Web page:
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The Google+ traffic slump: Is the honeymoon over?
The internet search giant's social network slips backward after an initial boom
Google+ benefited from an initial surge of users, but new data shows visitors are spending less and less time on the social networking site.
Google+ benefited from an initial surge of users, but new data shows visitors are spending less and less time on the social networking site.
CC BY: Bruce Clay, Inc.
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oogle+ enjoyed explosive growth immediately after its much-hyped launch, signing up more than 10 million users in just a few weeks. But now, just one month after its debut, the fledgling social network is already losing momentum. According to Hitwise, Google+ traffic fell by 3 percent in the week that ended July 23, and the average time visitors spent on the site fell by 10 percent, to 5 minutes and 15 seconds. Is Google's latest attempt to break into social media fizzling already?

Google+ is not living up to expectations: Google+ made a huge splash because people wanted to see whether the internet search giant had come up with the "next big social network," says MG Siegler at TechCrunch. "But now things are calming down. The new car smell is wearing off. And it's time for reality." The content people are exchanging via Google+ "feels fairly stale," so users don't have "a compelling reason for coming back" once they've signed up.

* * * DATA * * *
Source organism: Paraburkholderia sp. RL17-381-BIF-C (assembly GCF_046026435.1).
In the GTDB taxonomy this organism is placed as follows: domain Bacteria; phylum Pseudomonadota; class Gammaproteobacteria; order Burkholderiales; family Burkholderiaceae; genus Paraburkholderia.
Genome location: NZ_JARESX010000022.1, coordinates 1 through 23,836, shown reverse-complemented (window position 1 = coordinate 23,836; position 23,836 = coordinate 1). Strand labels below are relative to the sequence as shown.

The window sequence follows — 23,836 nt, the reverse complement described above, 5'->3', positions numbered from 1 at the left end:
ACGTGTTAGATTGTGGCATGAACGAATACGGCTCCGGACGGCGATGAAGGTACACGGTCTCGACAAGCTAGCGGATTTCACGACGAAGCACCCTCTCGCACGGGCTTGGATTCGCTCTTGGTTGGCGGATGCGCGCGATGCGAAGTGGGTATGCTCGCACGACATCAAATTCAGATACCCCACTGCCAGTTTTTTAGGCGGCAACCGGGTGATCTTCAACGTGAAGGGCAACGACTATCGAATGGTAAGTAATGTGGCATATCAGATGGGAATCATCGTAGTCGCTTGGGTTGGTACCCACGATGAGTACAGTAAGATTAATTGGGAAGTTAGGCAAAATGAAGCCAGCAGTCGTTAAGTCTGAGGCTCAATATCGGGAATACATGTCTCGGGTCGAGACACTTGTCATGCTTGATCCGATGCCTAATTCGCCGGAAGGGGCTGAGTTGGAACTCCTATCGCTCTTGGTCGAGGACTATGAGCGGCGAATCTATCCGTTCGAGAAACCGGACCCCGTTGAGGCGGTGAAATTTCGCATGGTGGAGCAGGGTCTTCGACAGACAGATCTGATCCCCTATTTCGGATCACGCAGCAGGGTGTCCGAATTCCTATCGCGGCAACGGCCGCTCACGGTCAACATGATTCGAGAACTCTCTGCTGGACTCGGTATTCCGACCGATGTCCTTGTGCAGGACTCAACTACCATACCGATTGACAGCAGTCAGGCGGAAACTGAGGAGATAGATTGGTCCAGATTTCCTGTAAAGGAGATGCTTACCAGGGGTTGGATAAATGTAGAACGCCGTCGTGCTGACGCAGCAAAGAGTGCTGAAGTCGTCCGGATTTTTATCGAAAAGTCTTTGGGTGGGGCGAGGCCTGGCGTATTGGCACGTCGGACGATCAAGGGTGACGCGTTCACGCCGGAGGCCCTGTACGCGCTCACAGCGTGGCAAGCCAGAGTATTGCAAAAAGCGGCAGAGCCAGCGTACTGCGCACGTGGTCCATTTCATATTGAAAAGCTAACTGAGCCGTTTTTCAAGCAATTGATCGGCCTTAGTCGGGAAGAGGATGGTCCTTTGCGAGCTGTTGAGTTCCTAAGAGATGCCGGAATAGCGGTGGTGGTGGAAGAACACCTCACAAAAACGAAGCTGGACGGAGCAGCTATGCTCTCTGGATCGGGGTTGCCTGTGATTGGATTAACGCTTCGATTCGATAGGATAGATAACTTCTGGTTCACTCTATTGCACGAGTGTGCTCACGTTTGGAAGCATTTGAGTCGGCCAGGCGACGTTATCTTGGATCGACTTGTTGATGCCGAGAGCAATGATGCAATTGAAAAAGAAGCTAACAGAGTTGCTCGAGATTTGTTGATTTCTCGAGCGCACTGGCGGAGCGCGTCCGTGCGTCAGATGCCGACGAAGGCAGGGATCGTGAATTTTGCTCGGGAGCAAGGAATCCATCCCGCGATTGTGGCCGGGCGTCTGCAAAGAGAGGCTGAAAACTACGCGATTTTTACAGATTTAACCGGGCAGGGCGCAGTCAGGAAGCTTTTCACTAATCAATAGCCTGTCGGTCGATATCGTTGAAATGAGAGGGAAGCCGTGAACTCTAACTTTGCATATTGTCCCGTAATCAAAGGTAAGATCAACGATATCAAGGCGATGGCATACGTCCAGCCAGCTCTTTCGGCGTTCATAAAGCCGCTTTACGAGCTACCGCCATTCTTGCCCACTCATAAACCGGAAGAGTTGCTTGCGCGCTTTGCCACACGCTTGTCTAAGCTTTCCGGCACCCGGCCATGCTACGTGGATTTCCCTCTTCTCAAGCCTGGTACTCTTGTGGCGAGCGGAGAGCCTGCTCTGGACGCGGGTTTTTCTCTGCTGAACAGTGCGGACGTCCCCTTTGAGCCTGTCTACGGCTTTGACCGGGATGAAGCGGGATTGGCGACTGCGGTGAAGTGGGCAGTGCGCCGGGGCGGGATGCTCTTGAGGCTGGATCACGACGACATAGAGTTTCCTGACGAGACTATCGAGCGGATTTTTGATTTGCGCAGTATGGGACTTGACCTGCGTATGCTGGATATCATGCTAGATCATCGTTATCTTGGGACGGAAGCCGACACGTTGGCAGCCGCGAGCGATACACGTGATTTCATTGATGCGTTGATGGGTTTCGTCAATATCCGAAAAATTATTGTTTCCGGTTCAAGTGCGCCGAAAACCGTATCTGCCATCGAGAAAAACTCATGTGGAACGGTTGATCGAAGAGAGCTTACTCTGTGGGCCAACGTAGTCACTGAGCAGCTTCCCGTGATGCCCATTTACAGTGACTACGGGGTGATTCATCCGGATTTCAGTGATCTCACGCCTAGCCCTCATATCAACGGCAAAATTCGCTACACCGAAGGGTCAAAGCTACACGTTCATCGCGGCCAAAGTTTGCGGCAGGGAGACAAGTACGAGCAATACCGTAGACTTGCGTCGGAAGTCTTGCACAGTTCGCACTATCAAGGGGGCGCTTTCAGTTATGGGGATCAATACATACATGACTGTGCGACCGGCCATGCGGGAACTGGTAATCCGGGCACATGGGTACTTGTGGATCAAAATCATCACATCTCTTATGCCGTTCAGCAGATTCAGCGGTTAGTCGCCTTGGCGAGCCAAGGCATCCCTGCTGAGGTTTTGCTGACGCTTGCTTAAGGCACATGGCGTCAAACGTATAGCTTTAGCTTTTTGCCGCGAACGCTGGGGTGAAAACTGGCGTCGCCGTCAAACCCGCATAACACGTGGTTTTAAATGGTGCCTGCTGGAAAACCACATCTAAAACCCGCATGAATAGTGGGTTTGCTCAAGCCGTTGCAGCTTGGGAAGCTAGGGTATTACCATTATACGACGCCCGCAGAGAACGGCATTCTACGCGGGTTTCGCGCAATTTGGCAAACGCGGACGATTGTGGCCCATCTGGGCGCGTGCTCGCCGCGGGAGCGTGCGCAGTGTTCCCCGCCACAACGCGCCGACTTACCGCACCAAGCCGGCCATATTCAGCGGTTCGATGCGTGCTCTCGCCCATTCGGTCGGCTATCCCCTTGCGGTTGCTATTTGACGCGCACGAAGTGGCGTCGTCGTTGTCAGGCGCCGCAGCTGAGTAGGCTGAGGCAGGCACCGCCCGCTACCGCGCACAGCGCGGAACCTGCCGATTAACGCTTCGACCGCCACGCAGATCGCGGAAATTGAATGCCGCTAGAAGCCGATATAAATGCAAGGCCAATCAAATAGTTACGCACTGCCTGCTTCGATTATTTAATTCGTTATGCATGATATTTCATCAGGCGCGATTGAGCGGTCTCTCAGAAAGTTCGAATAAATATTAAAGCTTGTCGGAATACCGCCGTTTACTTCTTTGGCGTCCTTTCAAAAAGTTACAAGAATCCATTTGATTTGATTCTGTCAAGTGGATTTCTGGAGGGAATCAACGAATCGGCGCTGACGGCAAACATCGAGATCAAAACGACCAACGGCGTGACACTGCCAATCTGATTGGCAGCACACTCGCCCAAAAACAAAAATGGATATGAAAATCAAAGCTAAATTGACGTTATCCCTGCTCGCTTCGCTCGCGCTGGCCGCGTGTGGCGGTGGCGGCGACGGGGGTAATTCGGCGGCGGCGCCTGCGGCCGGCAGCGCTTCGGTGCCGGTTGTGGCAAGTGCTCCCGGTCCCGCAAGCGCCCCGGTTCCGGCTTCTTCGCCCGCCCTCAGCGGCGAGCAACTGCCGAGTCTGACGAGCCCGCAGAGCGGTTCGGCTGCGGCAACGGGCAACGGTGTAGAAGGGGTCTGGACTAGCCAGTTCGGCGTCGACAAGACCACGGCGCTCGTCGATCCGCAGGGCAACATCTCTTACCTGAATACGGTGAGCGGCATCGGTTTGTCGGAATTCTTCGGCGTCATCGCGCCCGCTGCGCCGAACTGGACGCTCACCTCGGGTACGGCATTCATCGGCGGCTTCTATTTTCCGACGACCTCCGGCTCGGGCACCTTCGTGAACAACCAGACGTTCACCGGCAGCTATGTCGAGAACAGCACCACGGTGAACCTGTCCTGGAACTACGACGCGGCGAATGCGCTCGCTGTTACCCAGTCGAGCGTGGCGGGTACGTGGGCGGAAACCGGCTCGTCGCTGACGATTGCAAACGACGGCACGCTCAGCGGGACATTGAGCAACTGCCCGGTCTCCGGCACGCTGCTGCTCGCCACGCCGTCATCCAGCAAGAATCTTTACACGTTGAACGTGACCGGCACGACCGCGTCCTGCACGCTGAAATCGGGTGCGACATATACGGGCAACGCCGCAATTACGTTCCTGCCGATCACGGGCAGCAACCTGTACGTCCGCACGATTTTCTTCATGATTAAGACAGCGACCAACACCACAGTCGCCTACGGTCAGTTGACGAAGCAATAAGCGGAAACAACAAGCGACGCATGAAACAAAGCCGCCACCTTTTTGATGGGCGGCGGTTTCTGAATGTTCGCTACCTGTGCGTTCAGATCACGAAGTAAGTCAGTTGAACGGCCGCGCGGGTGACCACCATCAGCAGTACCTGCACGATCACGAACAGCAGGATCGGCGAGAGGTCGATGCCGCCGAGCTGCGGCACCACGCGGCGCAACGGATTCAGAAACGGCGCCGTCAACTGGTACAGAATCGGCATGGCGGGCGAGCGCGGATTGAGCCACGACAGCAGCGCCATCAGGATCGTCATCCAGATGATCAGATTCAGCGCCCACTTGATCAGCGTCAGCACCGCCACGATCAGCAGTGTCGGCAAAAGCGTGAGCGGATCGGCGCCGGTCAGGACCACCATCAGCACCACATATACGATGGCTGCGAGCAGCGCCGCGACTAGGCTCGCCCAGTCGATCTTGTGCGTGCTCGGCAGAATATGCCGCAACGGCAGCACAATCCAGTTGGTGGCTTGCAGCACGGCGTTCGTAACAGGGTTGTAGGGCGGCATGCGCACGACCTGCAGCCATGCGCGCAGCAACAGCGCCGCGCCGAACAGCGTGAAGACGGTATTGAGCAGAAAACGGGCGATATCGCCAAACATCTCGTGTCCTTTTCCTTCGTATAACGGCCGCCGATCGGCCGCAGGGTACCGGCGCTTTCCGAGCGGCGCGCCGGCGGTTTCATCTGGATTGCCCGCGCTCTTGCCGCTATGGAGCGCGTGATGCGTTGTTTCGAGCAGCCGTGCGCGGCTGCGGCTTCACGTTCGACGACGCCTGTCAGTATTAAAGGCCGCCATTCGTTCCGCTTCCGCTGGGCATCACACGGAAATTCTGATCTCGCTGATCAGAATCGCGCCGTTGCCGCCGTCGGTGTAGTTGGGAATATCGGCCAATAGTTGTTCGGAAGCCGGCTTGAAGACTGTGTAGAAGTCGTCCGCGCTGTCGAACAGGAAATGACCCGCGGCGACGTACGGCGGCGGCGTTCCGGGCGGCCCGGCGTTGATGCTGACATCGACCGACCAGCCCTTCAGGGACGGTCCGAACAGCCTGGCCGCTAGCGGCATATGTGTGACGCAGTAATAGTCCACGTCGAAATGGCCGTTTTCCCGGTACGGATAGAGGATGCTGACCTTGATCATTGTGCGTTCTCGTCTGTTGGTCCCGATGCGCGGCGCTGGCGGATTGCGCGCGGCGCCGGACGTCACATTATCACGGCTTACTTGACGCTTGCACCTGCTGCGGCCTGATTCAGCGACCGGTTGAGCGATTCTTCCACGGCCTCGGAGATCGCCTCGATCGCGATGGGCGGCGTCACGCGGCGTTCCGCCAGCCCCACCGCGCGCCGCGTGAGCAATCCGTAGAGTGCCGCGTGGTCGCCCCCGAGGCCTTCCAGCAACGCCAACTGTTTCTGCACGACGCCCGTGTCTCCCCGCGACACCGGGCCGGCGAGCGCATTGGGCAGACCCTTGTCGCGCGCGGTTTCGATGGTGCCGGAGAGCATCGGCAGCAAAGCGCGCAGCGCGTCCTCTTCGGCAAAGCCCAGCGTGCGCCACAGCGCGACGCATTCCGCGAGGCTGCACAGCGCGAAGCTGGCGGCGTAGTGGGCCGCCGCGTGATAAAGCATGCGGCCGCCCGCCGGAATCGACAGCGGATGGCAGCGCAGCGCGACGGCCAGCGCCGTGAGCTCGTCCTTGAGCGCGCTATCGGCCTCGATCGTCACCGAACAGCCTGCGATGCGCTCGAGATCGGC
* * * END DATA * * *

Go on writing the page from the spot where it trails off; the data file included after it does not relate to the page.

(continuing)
"Sophomore slump? One month in, Google+ sees a traffic minus"

Hold on. Google+ is hardly doomed: Hitwise itself says "this is not a huge drop," says Matt Peckham at TIME. And this tiny slip doesn't take into account mobile or third-party app traffic, so it might not even be a dip in traffic at all. "That said, Google+ faces an arduous and lengthy all-out-war" to topple Facebook. So "buckle up" — there's a long, "bumpy ride" from Google+'s less than 20 million users to Facebook's 750 million.
"Is Google+ momentum slowing? Report says visitors spent less time on site"

But Google's self-inflicted wounds aren't helping: Google has faced "massive criticism" for its username policy, says Molly McHugh at Digital Trends, which forces people to use their real names, and "bars anonymous handles." Google has also taken heat for "its slow response to loud cries for business pages." Without "these blunders," Google+'s traffic might still be soaring.
"Report of Google+ traffic dive lacked key data"

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